The read on IT budgets, taken from preliminary data from Gartner's annual survey of 1,400 CIOs, is anywhere between an average 3% increase, the rosiest of predictions, to about a 2% decrease, Gartner's Mark McDonald said in his Sunday session on the 2009 CIO agenda.

But there is no question this recession hits at a bad time for IT, Lopez said, because budget growth in recent years has been modest, ranging from 1.6% in 2004 to 3.2% last year. It is true that after the Draconian cuts of the tech bust, well-run IT organizations operate lean with pockets to trim if necessary, and if asked to find 10% to cut in their budgets, most CIOs could do it without undue pain.

But next year, Lopez said, there will be CEOs faced with making 20%, 30% even 60% cost reductions. He said it's best to be prepared to help the business do that while -- here's the mind boggler -- still keeping in mind how best to position the company for growth when the recession ends.

Tactics your CEOs are considering and how to help

CEOs tell Gartner they cannot write off assets fast enough -- debts that won't recover, investors who won't play ball, projects that are not performing, employees. They want to clean financial house in a few fell swoops, Lopez said, on the assumption that the market won't punish them as hard for the write-offs in troubled times.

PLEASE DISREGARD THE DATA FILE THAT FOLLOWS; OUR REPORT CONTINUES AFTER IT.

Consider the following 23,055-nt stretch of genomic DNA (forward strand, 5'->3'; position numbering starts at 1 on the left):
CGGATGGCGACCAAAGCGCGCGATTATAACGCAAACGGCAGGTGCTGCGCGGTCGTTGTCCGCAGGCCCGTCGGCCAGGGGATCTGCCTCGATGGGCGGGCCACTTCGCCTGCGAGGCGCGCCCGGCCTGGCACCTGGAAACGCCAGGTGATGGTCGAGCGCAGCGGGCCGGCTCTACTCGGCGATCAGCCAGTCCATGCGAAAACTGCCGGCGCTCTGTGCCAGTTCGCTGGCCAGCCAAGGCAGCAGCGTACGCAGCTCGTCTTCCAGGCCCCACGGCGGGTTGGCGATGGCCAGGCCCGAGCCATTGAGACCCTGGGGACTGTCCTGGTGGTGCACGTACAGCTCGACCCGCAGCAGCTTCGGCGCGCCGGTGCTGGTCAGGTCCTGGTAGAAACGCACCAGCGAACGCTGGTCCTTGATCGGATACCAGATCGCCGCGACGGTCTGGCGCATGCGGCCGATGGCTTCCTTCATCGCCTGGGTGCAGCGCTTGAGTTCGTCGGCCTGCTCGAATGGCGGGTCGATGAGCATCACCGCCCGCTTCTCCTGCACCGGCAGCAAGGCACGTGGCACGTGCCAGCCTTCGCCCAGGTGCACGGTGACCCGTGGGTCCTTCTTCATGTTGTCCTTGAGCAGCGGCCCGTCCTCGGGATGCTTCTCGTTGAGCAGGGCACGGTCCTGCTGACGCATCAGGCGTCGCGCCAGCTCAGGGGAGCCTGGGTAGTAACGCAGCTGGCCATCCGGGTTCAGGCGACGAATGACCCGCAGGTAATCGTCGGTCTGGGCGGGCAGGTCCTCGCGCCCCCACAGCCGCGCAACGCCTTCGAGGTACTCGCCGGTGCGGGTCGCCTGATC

CIOs should expect to support high-peak public relations campaigns as the stuff hits the fan. As public trust erodes in this financial crisis, the more information a company can provide to the public and investors about itself, the better. Some companies might even publish internal blogs to show they have nothing to hide, or invite external customers to participate in company social networks to foster trust. If there are things to hide -- illegal stuff -- CEOs who don't want to go to jail probably want to flush it out. Data management will leap to the forefront once again.

You cannot assume the systems that survived previous budget cycles will survive today.

Jorge Lopez, analyst, Gartner Inc.